Adenomas and high-risk lesions were frequently detected on repeat colonoscopy in persons with inadequate bowel preparation on initial screening colonoscopy, suggesting that these lesions were likely missed on initial colonoscopy.

Reena V. Chokshi, MD, of Washington University School of Medicine in St. Louis, Missouri, and colleagues conducted a retrospective chart review of persons who underwent outpatient average-risk screening colonoscopy to the cecum between 2004 and 2009 at an academic medical center. As the investigators reported in Gastrointestinal Endoscopy, 373 patients were identified as having had inadequate bowel preparation during that 5-year span. Of this group, 133 underwent repeat colonoscopy.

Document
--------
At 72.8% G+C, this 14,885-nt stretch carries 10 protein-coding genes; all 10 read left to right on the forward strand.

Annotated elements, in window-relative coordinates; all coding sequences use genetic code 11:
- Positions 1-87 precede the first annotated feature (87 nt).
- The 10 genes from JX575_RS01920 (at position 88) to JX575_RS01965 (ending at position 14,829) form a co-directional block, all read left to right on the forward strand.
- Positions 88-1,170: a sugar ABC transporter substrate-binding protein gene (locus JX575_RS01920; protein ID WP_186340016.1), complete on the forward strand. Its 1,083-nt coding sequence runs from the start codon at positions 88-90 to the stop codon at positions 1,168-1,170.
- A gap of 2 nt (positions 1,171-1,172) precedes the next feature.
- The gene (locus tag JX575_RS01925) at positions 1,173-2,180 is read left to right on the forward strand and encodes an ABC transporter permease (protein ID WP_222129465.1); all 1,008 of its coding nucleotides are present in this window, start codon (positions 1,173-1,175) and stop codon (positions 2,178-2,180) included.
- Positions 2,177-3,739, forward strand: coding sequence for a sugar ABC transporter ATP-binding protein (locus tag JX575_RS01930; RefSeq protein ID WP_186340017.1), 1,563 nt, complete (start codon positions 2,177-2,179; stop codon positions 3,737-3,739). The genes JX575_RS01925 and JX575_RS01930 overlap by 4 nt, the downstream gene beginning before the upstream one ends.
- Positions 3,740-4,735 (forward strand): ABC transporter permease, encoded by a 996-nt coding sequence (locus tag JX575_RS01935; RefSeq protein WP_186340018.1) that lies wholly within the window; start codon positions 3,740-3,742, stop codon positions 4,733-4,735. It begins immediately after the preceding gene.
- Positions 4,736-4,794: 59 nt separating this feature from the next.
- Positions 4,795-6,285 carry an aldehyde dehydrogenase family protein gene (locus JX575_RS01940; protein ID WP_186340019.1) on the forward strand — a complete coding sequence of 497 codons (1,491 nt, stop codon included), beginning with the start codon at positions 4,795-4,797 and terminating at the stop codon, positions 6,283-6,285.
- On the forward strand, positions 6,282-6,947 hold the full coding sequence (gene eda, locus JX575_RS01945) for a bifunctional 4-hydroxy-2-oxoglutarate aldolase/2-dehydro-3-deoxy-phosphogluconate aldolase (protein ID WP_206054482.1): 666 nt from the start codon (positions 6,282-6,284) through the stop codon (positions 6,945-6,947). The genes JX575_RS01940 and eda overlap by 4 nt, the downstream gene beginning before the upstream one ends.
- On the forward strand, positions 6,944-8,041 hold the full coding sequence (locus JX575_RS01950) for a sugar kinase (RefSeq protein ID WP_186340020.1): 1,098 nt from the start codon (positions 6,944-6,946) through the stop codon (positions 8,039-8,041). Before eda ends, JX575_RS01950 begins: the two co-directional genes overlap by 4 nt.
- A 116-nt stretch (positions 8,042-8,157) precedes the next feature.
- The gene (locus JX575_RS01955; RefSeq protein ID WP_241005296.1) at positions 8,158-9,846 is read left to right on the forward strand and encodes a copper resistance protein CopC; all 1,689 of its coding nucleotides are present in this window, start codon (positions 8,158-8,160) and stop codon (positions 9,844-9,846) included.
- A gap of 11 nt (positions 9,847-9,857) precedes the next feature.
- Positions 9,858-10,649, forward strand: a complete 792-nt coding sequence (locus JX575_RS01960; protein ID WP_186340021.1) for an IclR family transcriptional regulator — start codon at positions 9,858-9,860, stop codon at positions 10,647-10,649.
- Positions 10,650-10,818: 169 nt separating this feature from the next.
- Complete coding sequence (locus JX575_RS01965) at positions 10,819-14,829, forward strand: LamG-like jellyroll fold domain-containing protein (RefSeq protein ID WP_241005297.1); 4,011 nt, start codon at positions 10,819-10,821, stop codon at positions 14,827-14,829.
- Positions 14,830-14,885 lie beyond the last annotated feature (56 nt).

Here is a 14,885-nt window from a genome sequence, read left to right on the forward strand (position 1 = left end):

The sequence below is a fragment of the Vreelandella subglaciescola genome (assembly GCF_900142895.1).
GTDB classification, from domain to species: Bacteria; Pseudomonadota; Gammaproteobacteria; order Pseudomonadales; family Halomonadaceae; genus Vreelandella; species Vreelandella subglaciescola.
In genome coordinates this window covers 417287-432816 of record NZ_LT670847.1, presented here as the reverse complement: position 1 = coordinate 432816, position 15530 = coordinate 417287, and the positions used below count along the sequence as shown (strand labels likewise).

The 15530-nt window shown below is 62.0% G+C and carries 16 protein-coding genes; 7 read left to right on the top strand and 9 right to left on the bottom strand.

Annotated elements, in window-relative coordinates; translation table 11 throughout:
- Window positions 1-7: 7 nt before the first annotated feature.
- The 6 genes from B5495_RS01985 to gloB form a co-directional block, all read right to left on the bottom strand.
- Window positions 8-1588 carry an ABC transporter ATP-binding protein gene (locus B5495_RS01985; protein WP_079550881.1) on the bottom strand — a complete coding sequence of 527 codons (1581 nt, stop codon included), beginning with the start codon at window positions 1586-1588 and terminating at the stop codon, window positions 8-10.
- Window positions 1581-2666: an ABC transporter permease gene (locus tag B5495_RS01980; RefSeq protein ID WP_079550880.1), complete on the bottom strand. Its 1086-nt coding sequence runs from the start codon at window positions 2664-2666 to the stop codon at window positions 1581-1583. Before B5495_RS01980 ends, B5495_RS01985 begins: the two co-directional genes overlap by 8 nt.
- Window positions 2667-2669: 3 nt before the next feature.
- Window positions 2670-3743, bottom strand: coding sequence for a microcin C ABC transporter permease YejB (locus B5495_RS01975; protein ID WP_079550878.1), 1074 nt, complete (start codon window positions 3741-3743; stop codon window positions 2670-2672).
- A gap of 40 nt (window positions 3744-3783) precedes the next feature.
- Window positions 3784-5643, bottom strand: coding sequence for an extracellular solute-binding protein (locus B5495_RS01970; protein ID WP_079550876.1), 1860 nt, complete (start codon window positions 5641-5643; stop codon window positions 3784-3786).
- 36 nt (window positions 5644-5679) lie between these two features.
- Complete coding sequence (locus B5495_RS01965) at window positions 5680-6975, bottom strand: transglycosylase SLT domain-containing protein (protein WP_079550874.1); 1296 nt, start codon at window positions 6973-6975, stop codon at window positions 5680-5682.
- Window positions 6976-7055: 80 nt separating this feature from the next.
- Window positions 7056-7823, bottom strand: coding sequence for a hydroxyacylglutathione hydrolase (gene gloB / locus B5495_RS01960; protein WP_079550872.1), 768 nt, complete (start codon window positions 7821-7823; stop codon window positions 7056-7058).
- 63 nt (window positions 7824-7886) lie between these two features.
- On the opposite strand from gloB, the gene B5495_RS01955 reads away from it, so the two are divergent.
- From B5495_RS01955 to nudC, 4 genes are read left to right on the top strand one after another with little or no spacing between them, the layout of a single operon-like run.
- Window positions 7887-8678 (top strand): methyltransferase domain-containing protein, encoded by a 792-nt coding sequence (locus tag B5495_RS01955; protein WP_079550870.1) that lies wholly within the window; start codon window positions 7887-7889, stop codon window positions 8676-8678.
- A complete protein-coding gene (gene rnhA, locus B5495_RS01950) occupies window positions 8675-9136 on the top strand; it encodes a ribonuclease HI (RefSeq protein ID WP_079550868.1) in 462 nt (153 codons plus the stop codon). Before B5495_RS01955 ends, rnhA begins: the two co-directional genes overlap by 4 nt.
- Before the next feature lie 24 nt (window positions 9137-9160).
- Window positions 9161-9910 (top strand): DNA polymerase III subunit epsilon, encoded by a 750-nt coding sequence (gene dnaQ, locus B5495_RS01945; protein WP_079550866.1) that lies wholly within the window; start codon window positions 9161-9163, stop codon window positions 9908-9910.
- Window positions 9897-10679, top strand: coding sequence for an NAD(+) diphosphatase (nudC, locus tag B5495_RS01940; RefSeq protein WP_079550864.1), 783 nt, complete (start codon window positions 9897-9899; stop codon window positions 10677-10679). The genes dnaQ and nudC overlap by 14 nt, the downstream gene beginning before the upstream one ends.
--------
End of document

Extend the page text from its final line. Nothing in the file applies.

The second colonoscopy detected at least 1 adenoma in 33.8% of patients after an average of 340 days between screenings; 31.1% of these patients had had no polyps on initial colonoscopy. The repeat test also detected high-risk states (defined as ≥3 adenomas, ≥1 adenoma, or any adenoma with villous features or high-grade dysplasia) in 18% of patients, with a mean time between colonoscopies of 271 days. No polyps had been seen on initial colonoscopy in 25% of these patients.

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“Because so many of the patients had a follow-up screening less than a year after the initial test, we strongly suspect that most of the precancerous growths found during the second colonoscopy already were present at the time of the initial test,” explained Chokshi in a statement issued by Washington University School of Medicine.

According to the researchers, bowel preparation problems often can be detected within the first few minutes of a colonoscopy. The findings suggest that if the colon is difficult to view due to inadequate bowel prep, the procedure should be stopped and rescheduled.